I would like to install ceiling shelves in my garage. However I have a textured ceiling - it's not acoustical texture - more or less it looks like a wavy ceiling. It is also very thick so its nearly impossible to find a seam.

I had done research on this and a couple of ideas were- get a piece of cardboard and run your stud finder along the cardboard - the other idea is drill small holes in ceiling til you hit a stud- and lastly is to measure 16" from one side of the wall to the other. Has anyone ever tried any of these and what worked best for you?


Studfinders should work fine regardless of texture. Most have a deep scan mode for such situations, but I'd be surprised if that's even necessary.

If that's really not working, look for clues. Your overhead door is probably suspended from ceiling joists. You may have an outlet or light boxes attached to them as well. You may find nails in exterior fascia indicating rafter tail location.

Most modern truss systems are 24" on center. Older hand-framed roofs are likely 16" on center. Once you find one you should have them all.

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  • Agree that studfinder is best bet. Spacing of items above the ceiling might depend on what is above the garage (living area vs attic). You will want know where the center of the wood pieces are for hanging something from them for best support. – JerryD Apr 12 '17 at 19:17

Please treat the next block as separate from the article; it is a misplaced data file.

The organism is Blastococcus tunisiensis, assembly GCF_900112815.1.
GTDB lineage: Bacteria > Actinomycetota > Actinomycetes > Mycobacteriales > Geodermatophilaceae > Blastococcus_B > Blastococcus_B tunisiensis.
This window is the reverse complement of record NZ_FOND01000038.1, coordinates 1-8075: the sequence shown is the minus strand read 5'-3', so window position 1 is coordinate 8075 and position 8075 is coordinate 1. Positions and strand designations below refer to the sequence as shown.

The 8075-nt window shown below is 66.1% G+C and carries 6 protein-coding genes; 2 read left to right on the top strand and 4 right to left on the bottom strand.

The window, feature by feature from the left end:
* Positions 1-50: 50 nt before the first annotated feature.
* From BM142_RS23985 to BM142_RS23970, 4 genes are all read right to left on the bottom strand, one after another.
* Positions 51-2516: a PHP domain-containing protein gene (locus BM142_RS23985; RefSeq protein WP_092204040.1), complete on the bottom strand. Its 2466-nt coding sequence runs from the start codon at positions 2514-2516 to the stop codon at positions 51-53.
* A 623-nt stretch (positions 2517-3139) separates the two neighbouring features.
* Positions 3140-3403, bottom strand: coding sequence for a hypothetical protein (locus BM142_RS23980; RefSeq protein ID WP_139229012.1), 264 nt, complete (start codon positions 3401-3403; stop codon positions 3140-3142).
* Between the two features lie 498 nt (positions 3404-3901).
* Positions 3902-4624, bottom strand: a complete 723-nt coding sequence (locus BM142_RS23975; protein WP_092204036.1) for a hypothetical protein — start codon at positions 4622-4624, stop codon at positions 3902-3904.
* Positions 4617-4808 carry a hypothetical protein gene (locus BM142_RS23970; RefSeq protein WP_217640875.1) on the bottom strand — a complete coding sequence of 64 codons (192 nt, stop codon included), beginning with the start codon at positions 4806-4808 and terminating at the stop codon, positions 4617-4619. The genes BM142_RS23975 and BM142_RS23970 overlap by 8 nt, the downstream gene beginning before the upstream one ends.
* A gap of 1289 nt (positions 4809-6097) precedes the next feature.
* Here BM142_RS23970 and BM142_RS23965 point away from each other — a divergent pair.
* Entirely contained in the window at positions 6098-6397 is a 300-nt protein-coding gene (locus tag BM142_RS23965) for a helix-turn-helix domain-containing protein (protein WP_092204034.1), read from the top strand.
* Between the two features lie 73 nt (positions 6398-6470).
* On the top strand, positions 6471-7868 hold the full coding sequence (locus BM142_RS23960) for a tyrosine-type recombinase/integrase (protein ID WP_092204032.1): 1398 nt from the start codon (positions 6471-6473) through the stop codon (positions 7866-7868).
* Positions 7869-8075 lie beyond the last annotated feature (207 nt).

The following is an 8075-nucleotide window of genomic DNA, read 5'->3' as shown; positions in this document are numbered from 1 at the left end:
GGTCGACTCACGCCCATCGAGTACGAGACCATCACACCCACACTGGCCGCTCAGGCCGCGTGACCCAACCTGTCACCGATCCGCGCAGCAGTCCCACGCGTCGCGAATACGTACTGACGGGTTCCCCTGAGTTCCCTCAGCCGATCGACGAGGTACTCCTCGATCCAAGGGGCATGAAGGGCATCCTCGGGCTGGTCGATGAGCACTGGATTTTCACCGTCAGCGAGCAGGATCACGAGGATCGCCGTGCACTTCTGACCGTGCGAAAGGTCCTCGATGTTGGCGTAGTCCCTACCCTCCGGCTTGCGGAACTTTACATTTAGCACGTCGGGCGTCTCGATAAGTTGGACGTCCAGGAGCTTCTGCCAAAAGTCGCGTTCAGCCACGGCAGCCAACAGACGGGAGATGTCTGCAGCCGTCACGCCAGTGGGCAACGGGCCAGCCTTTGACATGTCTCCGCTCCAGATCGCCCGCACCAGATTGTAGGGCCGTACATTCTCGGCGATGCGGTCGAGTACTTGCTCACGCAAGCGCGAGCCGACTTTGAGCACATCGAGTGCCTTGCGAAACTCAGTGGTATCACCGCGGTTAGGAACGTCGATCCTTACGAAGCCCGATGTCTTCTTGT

Those are really helpful ideas and info. But allow me to put in my two cents. Your curling is probably wavy because you have 1/2" drywall over 24" OC (on center) joists. The finished curling was not originally installed when your house was built. If it was planned for it would probably be 5/8" drywall over 16"OC joists. More support and more rigid drywall that way resists warping. So to find your joists try using a magnet at on end of your cieling. When it sticks to a nail or screw make a mark. Then go to the opposite end and do the same. Now snap a chalk line (a chalk box is an inexpensive hand tool found at any hardware store)or use a long straight edge to scribe a pencil line from your first mark to the second mark. As long as your mark the exact or close as possible location of the screws or nails under the mud or texture you will be marking the center of the stud and you won't have to worry about measuring 5/8" out for edge of joist. You can do this for all your joists or just the adjacent joist and hopefully the two joist locations will tell you the basic layout of your joists-either 24" OC or 16"OC. Then just measure over every 16 or 24 inches. This will give you most of your joist locations. There may be an extra one here and there or a cross member you might be able to utilize in your installation. Remember the direction of your joists is usually in the direction of the shortest distance. It makes for a stronger structure if you have the shortest framing members rather than longer ones.

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